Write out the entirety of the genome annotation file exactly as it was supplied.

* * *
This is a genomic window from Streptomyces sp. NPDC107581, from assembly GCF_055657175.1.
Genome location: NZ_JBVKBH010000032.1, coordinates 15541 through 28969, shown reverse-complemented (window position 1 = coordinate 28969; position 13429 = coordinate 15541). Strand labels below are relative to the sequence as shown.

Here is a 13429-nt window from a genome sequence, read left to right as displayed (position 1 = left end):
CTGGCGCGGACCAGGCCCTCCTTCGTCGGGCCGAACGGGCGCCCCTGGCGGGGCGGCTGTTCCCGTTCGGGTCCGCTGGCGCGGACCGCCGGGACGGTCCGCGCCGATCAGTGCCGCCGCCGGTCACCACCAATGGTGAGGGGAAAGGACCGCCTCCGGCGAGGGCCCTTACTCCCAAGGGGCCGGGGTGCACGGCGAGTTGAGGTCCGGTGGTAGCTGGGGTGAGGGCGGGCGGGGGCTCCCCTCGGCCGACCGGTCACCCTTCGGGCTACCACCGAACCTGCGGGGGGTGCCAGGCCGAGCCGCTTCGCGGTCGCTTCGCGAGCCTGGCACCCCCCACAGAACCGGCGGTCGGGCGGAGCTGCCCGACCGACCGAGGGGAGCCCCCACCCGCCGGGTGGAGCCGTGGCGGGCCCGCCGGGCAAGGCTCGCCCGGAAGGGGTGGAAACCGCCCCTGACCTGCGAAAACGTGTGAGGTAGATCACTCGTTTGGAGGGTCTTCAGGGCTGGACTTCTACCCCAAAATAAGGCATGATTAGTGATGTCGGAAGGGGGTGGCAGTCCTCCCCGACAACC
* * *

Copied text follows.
This is a genomic window from Streptomyces sp. NPDC107581, from assembly GCF_055657175.1.
Genome location: NZ_JBVKBH010000032.1, coordinates 15541 through 28969, shown reverse-complemented (window position 1 = coordinate 28969; position 13429 = coordinate 15541). Strand labels below are relative to the sequence as shown.

Here is a 13429-nt window from a genome sequence, read left to right as displayed (position 1 = left end):
CTGGCGCGGACCAGGCCCTCCTTCGTCGGGCCGAACGGGCGCCCCTGGCGGGGCGGCTGTTCCCGTTCGGGTCCGCTGGCGCGGACCGCCGGGACGGTCCGCGCCGATCAGTGCCGCCGCCGGTCACCACCAATGGTGAGGGGAAAGGACCGCCTCCGGCGAGGGCCCTTACTCCCAAGGGGCCGGGGTGCACGGCGAGTTGAGGTCCGGTGGTAGCTGGGGTGAGGGCGGGCGGGGGCTCCCCTCGGCCGACCGGTCACCCTTCGGGCTACCACCGAACCTGCGGGGGGTGCCAGGCCGAGCCGCTTCGCGGTCGCTTCGCGAGCCTGGCACCCCCCACAGAACCGGCGGTCGGGCGGAGCTGCCCGACCGACCGAGGGGAGCCCCCACCCGCCGGGTGGAGCCGTGGCGGGCCCGCCGGGCAAGGCTCGCCCGGAAGGGGTGGAAACCGCCCCTGACCTGCGAAAACGTGTGAGGTAGATCACTCGTTTGGAGGGTCTTCAGGGCTGGACTTCTACCCCAAAATAAGGCATGATTAGTGATGTCGGAAGGGGGTGGCAGTCCTCCCCGACAACC